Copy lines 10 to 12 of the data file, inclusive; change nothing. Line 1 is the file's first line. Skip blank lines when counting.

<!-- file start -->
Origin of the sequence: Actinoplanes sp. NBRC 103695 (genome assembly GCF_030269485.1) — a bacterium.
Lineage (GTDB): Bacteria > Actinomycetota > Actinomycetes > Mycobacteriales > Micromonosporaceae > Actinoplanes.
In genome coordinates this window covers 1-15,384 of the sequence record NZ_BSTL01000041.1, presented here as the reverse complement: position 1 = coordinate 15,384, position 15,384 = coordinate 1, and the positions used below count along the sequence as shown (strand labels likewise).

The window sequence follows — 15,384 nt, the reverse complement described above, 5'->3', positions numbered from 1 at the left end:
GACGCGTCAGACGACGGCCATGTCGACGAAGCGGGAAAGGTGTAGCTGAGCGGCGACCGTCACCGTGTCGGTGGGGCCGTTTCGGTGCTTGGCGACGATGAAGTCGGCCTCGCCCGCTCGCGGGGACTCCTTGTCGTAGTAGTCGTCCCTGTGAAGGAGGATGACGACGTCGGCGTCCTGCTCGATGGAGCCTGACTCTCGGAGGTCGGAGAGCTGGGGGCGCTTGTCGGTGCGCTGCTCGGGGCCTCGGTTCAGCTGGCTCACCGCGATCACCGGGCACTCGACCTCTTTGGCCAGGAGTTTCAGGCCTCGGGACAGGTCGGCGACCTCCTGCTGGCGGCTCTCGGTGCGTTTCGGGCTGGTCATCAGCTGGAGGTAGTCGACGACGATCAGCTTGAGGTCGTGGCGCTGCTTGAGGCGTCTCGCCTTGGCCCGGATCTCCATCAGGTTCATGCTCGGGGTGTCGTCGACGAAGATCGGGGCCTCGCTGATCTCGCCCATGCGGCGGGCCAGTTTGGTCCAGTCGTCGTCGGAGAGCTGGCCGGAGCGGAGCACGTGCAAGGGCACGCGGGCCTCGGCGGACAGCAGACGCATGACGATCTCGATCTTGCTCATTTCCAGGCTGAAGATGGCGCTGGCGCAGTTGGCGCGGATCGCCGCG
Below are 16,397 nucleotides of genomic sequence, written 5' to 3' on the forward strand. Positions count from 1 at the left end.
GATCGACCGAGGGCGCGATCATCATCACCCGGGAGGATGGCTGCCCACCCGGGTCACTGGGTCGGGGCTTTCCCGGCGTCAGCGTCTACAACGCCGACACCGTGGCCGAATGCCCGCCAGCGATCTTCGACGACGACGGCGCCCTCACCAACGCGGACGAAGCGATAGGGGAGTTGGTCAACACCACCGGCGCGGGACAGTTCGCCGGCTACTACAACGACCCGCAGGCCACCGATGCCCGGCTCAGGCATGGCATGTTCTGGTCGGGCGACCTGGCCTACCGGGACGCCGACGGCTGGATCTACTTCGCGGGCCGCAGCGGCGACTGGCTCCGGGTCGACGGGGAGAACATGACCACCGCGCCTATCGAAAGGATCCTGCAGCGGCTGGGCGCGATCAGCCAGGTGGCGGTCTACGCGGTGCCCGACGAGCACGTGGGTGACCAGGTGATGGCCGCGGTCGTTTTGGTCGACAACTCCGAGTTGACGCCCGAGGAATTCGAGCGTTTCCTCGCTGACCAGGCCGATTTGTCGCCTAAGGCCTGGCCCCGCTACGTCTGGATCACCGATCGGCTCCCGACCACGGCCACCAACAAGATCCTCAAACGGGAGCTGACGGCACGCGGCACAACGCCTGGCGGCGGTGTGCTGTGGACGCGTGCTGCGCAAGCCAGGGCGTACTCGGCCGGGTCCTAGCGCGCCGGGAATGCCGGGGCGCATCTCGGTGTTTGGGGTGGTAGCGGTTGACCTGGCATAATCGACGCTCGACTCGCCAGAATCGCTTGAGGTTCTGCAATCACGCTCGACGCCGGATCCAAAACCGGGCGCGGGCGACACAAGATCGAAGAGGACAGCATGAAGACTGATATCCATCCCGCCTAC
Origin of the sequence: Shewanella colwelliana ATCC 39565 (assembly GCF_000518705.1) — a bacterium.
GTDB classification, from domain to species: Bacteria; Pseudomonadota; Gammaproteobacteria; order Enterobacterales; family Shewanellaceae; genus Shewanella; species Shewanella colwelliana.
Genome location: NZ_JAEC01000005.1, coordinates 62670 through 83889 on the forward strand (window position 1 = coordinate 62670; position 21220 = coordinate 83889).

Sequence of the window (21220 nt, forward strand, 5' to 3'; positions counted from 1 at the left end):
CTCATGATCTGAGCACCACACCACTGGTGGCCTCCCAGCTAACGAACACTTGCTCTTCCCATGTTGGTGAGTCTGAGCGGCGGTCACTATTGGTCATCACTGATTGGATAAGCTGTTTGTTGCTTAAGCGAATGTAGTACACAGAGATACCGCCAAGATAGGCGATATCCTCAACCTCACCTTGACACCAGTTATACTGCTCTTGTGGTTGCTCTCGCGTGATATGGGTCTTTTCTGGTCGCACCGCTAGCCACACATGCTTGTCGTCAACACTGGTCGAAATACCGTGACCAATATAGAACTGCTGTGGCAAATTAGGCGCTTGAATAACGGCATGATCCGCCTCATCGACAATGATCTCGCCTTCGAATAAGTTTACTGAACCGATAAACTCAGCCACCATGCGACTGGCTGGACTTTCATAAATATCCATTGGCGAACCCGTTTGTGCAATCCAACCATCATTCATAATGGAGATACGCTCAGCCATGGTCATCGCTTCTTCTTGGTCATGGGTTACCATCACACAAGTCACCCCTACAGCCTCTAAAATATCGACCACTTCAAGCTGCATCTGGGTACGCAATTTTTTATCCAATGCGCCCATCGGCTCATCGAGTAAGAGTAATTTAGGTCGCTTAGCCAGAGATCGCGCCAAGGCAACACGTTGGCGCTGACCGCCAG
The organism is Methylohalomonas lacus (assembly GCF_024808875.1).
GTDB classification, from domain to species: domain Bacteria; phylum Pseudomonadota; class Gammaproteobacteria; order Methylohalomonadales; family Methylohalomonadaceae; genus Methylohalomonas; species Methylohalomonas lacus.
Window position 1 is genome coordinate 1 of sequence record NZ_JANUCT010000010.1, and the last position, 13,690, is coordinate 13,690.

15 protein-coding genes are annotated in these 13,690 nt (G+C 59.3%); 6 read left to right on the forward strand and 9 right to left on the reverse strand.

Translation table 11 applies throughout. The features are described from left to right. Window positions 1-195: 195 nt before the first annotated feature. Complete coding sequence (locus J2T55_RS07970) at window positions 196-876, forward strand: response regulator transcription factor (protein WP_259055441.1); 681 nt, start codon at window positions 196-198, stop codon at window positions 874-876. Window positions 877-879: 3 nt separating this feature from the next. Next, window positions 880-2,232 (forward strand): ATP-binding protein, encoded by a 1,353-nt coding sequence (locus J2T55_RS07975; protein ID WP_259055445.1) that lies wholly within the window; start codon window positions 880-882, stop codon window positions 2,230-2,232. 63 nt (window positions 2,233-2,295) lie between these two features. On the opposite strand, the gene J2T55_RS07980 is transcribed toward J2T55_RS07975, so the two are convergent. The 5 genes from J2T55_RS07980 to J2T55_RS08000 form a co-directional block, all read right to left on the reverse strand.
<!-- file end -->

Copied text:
Genome location: NZ_JAEC01000005.1, coordinates 62670 through 83889 on the forward strand (window position 1 = coordinate 62670; position 21220 = coordinate 83889).

Sequence of the window (21220 nt, forward strand, 5' to 3'; positions counted from 1 at the left end):
CTCATGATCTGAGCACCACACCACTGGTGGCCTCCCAGCTAACGAACACTTGCTCTTCCCATGTTGGTGAGTCTGAGCGGCGGTCACTATTGGTCATCACTGATTGGATAAGCTGTTTGTTGCTTAAGCGAATGTAGTACACAGAGATACCGCCAAGATAGGCGATATCCTCAACCTCACCTTGACACCAGTTATACTGCTCTTGTGGTTGCTCTCGCGTGATATGGGTCTTTTCTGGTCGCACCGCTAGCCACACATGCTTGTCGTCAACACTGGTCGAAATACCGTGACCAATATAGAACTGCTGTGGCAAATTAGGCGCTTGAATAACGGCATGATCCGCCTCATCGACAATGATCTCGCCTTCGAATAAGTTTACTGAACCGATAAACTCAGCCACCATGCGACTGGCTGGACTTTCATAAATATCCATTGGCGAACCCGTTTGTGCAATCCAACCATCATTCATAATGGAGATACGCTCAGCCATGGTCATCGCTTCTTCTTGGTCATGGGTTACCATCACACAAGTCACCCCTACAGCCTCTAAAATATCGACCACTTCAAGCTGCATCTGGGTACGCAATTTTTTATCCAATGCGCCCATCGGCTCATCGAGTAAGAGTAATTTAGGTCGCTTAGCCAGAGATCGCGCCAAGGCAACACGTTGGCGCTGACCGCCAG